Travel News

The scoop on NYC’s Museum of Ice Cream

New Yorkers like ice-cream so much they’ve dedicated an entire museum to it for a month.

By Sarah Theeboom
The museum's rainbow sprinkles pool
New Yorkers like ice-cream so much they've dedicated an entire museum to it for a month.
The hottest ticket in New York right now is not a Broadway show or a concert. It's the Museum of Ice Cream, a pop-up exhibit in Manhattan's Meatpacking district running until 4 September. This is how much New Yorkers love frozen treats: a month's worth of $18 tickets sold out before the museum opened its doors. Since then counterfeit passes have reportedly been sold online, and the museum has released more tickets and an extended run date until 10 September in response to the public's insatiable appetite for ice-cream.
Four-stacked ice-cream
Scroll through the museum's Instagram feed (which already has nearly 30,000 followers) and you'll see why. The posts are of colourful ice-cream-inspired artwork, candy-hued confections, and a Willy Wonka-esque "rainbow sprinkles pool" filled with imitation hundreds and thousands. The wading pool is one of the many whimsical interactive exhibits at the museum, which include an ice-cream sandwich swing and scoop-shaped seesaw. There's also a collaborative attempt at building the world's largest sundae, where each museum visitor over the course of the month adds a scoop to a giant bowl. Visitors are warned off eating too much of the unusual ice-cream, however; it contains an enzyme that prevents it from melting.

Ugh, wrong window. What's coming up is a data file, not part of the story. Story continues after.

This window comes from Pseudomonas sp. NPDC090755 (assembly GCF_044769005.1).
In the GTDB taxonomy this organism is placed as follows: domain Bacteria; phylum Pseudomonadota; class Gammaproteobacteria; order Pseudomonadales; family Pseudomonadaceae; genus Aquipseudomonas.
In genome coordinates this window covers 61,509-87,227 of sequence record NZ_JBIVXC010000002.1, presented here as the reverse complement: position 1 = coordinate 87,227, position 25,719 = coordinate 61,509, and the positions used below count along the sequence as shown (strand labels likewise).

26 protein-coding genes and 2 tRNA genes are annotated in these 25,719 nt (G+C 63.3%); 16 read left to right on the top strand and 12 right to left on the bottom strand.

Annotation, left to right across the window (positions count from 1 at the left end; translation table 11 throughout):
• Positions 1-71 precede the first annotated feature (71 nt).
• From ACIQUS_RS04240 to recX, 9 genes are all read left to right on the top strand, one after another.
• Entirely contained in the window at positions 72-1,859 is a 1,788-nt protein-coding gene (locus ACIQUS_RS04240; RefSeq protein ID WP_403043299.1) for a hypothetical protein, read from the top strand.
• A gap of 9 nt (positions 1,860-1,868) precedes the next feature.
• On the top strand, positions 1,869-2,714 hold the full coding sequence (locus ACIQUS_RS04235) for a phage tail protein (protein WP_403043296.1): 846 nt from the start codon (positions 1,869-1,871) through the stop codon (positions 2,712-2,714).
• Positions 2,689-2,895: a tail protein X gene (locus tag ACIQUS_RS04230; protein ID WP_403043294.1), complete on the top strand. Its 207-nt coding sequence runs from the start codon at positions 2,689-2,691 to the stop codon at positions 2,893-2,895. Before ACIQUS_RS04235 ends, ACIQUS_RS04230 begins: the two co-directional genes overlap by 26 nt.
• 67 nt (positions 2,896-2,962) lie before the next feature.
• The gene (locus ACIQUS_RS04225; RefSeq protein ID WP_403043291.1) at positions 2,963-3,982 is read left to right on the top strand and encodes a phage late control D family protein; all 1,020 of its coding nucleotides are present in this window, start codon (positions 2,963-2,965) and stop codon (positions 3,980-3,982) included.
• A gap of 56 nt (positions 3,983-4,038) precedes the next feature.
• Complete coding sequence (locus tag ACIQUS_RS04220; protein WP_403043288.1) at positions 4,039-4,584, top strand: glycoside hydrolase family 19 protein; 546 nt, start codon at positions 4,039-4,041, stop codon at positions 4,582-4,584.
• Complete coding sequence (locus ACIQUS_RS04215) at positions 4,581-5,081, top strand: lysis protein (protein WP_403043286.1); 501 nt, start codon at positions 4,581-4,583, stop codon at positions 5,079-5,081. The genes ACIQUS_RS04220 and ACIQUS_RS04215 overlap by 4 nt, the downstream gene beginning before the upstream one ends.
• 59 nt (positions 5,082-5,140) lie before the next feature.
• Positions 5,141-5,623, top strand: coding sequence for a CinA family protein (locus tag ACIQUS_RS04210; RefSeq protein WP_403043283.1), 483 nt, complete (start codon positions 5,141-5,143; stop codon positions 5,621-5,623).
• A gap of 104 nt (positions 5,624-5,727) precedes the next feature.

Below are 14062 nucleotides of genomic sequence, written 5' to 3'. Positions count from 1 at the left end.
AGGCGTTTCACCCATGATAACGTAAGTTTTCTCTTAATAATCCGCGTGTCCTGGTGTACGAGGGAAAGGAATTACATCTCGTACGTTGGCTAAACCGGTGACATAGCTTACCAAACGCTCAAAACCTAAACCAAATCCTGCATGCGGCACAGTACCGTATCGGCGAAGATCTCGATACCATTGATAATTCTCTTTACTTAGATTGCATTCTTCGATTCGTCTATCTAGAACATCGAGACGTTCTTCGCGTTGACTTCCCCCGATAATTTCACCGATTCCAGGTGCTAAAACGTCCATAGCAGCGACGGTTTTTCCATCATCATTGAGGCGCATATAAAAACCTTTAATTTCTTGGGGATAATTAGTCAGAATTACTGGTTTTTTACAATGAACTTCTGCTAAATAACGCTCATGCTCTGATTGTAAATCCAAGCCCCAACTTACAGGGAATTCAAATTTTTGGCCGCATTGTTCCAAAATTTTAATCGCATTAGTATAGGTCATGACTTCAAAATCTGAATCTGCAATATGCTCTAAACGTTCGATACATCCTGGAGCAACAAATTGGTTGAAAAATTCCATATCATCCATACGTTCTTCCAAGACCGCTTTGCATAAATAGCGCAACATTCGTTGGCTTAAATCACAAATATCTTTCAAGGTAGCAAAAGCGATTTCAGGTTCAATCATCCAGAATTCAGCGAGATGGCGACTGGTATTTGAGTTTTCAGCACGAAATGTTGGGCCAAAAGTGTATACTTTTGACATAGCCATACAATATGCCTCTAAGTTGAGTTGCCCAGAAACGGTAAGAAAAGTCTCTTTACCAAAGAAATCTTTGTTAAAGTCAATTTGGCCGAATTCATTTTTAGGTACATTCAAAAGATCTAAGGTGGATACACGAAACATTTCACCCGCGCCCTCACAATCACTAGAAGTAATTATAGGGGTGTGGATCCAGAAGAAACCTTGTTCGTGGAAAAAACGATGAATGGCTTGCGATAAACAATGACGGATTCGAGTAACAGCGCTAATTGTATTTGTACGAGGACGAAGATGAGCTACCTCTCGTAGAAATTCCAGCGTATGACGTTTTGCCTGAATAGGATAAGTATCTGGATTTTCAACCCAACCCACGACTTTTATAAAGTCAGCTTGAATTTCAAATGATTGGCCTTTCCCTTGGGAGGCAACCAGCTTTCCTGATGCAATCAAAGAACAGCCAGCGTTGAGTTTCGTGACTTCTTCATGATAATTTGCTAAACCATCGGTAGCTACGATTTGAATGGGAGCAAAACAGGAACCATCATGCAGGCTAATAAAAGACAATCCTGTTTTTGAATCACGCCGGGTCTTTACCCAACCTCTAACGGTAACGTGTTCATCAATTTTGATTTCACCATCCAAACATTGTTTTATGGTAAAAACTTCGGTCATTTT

Cone lights
Of course each guest receives an ice-cream cone or milkshake that they can safely eat, courtesy of a rotating pool of New York purveyors. They can also taste an edible helium balloon which would be the hit of any children's party; bite a hole anywhere in the sugar-based balloon and then suck out the gas for a squeaky-voiced thrill. Even more unusual are the tablets made of Synsepalum dulcificum, aka miracle fruit or miracle berry. A protein in the plant temporarily affects the palate, causing sour foods to taste sweet. One visitor reported that it made a lemon slice taste like lemonade. Perhaps the museum should hand those pills out to all the New Yorkers who tried and failed to get tickets, as a reminder of what to do when life gives you lemons.
Museum of Ice Cream, 100 Gansevoort St, New York,; open until 10 September.